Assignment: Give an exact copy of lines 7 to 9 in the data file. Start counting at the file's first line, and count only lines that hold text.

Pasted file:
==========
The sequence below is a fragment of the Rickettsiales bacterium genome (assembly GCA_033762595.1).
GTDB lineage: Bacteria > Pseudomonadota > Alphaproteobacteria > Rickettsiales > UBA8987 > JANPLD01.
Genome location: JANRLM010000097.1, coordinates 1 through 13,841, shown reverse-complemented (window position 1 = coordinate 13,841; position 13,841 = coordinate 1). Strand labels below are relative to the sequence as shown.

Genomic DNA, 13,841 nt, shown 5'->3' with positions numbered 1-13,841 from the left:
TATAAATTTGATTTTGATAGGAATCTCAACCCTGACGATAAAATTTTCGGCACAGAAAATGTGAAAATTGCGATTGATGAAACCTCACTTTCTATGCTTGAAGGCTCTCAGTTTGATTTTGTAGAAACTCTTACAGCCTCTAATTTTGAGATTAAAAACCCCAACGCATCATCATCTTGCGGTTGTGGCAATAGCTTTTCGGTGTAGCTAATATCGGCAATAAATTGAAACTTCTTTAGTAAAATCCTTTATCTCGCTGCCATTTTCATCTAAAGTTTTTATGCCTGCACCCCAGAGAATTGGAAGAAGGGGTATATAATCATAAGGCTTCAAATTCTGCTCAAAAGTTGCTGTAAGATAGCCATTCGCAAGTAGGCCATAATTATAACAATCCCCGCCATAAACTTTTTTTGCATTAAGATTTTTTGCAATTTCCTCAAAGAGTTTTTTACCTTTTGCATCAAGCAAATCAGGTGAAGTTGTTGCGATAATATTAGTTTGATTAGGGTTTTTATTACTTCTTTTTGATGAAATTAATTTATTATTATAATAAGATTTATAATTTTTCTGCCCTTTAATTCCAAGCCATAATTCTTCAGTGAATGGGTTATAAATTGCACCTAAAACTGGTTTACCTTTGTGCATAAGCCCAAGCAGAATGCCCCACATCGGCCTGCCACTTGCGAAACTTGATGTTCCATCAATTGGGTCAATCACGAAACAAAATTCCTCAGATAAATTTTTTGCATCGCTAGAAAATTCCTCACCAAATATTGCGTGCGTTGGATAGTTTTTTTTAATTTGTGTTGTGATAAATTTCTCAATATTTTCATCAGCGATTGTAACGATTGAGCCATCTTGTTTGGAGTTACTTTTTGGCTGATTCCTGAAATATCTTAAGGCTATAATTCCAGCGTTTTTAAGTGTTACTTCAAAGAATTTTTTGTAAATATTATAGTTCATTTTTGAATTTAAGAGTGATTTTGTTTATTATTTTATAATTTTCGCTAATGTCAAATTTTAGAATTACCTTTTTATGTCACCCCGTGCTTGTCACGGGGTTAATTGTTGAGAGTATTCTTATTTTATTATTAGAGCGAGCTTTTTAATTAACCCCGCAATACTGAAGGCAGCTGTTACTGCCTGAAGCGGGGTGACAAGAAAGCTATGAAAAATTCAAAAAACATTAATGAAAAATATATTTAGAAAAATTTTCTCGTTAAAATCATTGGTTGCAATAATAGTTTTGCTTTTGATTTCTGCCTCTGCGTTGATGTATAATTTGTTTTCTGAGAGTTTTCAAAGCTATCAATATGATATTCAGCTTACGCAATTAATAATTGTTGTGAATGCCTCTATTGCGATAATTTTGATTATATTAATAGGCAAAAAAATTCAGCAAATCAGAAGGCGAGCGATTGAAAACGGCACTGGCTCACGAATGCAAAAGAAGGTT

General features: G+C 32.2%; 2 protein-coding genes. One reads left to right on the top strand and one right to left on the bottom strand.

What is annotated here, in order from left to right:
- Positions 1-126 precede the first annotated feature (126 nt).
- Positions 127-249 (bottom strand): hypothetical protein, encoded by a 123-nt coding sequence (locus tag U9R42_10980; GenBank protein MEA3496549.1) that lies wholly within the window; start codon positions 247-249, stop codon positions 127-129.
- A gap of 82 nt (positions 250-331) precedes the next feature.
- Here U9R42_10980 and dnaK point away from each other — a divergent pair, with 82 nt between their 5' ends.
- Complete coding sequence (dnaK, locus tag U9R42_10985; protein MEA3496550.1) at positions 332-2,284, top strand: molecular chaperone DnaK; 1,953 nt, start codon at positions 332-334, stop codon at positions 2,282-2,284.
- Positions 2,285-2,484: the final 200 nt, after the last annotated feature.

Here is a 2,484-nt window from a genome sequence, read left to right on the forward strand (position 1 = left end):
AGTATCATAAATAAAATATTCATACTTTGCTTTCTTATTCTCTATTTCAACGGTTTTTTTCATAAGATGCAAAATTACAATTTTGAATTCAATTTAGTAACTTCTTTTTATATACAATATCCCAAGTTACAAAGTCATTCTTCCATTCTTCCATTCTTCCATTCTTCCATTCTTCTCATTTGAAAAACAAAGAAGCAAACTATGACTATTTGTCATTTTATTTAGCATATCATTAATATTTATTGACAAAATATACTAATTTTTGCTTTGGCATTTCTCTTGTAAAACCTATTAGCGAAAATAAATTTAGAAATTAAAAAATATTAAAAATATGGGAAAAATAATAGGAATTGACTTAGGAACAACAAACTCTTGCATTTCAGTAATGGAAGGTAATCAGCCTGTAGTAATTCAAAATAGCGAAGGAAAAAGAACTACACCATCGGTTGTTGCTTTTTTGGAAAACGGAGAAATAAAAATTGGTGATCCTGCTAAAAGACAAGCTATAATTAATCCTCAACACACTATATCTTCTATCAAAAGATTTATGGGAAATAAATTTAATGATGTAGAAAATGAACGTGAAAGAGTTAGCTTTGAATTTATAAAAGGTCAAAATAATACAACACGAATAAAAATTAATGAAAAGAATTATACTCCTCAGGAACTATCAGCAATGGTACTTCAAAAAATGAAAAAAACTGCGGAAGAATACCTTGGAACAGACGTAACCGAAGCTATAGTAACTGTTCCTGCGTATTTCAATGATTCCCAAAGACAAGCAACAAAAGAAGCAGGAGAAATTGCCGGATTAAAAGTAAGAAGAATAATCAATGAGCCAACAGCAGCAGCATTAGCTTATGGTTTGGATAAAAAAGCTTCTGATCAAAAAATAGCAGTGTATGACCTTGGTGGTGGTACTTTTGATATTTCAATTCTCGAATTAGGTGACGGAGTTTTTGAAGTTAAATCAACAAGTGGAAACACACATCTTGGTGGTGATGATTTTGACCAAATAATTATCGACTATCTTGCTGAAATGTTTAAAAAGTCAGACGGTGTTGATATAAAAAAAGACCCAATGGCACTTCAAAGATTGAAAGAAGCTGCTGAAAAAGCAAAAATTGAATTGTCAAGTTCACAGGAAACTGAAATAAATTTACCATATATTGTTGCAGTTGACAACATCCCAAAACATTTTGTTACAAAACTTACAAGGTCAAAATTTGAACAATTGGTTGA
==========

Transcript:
What is annotated here, in order from left to right:
- Positions 1-126 precede the first annotated feature (126 nt).
- Positions 127-249 (bottom strand): hypothetical protein, encoded by a 123-nt coding sequence (locus tag U9R42_10980; GenBank protein MEA3496549.1) that lies wholly within the window; start codon positions 247-249, stop codon positions 127-129.